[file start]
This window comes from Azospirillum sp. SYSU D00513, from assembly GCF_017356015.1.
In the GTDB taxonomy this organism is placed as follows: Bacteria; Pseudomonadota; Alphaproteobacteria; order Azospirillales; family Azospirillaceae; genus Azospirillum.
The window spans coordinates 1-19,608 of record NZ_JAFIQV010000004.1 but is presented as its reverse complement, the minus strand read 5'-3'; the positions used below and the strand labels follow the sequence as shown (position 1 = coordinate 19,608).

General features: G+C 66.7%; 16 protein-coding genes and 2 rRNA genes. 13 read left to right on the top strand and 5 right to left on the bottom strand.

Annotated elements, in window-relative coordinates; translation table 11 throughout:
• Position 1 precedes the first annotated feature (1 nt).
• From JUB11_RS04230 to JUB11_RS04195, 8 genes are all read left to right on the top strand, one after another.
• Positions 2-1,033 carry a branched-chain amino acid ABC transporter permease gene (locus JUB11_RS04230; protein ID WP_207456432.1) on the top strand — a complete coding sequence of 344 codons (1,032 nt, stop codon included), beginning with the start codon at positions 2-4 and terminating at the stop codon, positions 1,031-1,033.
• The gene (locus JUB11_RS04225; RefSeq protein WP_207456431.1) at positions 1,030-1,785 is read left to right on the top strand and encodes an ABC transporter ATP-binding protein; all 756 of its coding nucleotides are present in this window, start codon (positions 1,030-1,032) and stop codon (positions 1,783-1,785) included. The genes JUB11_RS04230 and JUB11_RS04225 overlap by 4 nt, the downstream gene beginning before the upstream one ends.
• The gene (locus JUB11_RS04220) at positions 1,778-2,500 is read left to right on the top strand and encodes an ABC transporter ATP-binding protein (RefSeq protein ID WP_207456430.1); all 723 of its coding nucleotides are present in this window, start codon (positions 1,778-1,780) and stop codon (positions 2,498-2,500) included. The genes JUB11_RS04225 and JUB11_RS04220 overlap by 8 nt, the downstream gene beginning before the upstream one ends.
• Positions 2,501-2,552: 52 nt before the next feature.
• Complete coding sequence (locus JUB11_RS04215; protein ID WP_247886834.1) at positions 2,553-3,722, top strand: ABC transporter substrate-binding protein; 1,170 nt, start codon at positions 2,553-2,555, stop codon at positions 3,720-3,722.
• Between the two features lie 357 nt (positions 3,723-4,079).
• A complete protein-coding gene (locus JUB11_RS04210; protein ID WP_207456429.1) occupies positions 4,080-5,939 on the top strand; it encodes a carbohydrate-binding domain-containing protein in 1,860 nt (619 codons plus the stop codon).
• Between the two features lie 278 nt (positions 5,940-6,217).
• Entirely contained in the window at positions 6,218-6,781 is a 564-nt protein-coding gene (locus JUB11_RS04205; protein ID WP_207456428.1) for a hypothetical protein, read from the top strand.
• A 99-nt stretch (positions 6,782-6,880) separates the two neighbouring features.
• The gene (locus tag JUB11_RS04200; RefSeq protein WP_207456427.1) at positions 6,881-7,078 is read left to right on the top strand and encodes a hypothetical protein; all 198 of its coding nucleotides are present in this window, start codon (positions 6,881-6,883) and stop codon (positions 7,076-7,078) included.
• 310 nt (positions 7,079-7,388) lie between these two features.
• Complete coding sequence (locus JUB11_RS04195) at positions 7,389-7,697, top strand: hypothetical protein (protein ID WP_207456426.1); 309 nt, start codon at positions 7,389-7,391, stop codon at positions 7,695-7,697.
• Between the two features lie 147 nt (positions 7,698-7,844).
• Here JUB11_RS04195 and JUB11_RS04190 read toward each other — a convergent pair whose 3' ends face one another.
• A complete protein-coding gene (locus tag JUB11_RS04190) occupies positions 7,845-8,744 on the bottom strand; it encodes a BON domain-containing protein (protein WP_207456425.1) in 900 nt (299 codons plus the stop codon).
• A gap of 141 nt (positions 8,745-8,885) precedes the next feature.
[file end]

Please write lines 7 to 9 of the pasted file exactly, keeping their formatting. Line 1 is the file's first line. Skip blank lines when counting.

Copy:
• From JUB11_RS04230 to JUB11_RS04195, 8 genes are all read left to right on the top strand, one after another.
• Positions 2-1,033 carry a branched-chain amino acid ABC transporter permease gene (locus JUB11_RS04230; protein ID WP_207456432.1) on the top strand — a complete coding sequence of 344 codons (1,032 nt, stop codon included), beginning with the start codon at positions 2-4 and terminating at the stop codon, positions 1,031-1,033.
• The gene (locus JUB11_RS04225; RefSeq protein WP_207456431.1) at positions 1,030-1,785 is read left to right on the top strand and encodes an ABC transporter ATP-binding protein; all 756 of its coding nucleotides are present in this window, start codon (positions 1,030-1,032) and stop codon (positions 1,783-1,785) included. The genes JUB11_RS04230 and JUB11_RS04225 overlap by 4 nt, the downstream gene beginning before the upstream one ends.